aesth-, esth-, aesthe-, esthe-, aesthesio-, esthesio-, aesthesia-, -esthesia, -aesthetic, -esthetic, -aesthetical, -esthetical, -aesthetically, -esthetically
(Greek: feeling, sensation, perception)
Dr. Johnson, the dermatologist, preferred to use the least intrusive procedures when removing warts, etc. from the skin, so he administered a crymoanesthesia.
2. A general term for clairvoyance, clairaudience, and other types of paranormal cognition in which the sensory stimulus is unknown: In the darkened room, Ms. Arcotti was experiencing cryptesthesia as she sensed a shiver going down her spine because she was convinced there were spirits in the room.
There are some adults who suffer from dermatesthesias and who have to be very careful about sunburns and other potential discomforts or ailments.
2. A difficulty or derangement of sensation, or of any bodily senses; also applied to a class of diseases of which this is a symptom: The hospital team diagnosed Sarina as having dysesthesia because of the range of neurological symptoms which she was experiencing.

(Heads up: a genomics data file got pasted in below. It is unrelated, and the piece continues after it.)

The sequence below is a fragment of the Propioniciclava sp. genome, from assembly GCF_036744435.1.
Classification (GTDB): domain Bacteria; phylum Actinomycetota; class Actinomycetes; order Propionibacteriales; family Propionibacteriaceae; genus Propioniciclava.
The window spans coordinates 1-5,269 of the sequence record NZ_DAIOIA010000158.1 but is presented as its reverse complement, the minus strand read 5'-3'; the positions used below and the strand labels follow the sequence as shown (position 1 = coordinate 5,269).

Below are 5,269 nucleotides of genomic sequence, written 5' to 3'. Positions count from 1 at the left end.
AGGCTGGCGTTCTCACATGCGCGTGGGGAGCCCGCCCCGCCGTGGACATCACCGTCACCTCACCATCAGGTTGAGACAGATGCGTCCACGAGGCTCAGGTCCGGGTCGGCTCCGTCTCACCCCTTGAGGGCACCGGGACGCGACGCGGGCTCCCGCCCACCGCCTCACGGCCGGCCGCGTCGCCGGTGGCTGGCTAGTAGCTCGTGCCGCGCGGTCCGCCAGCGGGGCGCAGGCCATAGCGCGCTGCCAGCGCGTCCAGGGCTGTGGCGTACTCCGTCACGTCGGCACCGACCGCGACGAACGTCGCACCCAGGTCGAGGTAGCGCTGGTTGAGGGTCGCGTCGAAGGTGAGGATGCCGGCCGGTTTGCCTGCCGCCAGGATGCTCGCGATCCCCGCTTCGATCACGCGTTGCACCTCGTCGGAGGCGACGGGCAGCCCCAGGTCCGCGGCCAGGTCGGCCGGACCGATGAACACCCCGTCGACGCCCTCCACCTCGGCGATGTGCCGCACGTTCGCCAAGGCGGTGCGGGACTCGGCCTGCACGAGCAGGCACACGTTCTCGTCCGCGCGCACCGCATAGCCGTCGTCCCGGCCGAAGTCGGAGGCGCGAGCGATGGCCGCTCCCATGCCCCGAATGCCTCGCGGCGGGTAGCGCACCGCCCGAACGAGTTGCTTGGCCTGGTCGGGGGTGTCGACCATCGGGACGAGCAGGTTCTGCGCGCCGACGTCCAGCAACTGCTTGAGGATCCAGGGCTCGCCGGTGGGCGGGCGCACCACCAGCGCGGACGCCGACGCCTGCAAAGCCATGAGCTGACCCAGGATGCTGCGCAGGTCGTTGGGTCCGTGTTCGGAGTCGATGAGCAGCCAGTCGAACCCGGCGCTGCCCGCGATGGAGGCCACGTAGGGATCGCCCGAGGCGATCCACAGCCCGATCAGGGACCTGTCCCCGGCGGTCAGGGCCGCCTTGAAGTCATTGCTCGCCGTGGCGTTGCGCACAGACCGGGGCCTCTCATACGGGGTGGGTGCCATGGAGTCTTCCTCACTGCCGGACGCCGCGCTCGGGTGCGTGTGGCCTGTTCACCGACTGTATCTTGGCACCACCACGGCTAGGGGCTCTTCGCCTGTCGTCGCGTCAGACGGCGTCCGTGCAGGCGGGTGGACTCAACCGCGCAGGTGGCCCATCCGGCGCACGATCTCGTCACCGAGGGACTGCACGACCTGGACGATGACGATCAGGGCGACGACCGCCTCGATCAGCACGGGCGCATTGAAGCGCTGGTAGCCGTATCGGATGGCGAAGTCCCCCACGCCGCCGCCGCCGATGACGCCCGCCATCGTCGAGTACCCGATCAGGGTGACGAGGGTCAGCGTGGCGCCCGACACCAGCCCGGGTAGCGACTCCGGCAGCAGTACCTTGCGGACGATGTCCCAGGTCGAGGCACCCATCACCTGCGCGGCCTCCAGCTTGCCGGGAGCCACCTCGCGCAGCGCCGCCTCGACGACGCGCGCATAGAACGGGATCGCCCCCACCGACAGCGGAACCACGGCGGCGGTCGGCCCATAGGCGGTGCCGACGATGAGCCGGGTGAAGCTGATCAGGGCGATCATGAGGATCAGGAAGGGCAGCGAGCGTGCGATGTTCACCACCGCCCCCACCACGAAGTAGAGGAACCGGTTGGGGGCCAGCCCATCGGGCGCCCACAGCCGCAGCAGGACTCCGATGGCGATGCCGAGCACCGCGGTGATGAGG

3. Abnormal sensations experienced with the absence of any stimulations: Mike was upset by the unusual dysesthesias he was feeling on his left arm and so he went to see a neurologist.
4. An unusual distortion of the sense of touch: As a result of the dysesthesia which he had developed, Oscar noticed that even the soft velvet cushion on the chair felt hard and scratchy.
Dysesthesia may be caused by some abnormal organic or mental conditions.
Other terms that have the same meaning as ergoesthesiograph include "ergometer" and "ergograph".
2. Conveying sensations from the external organs to the brain or nerve centers: The esthesiodic nerve endings in Iva's fingers let her know when she was touching hot or cold surfaces.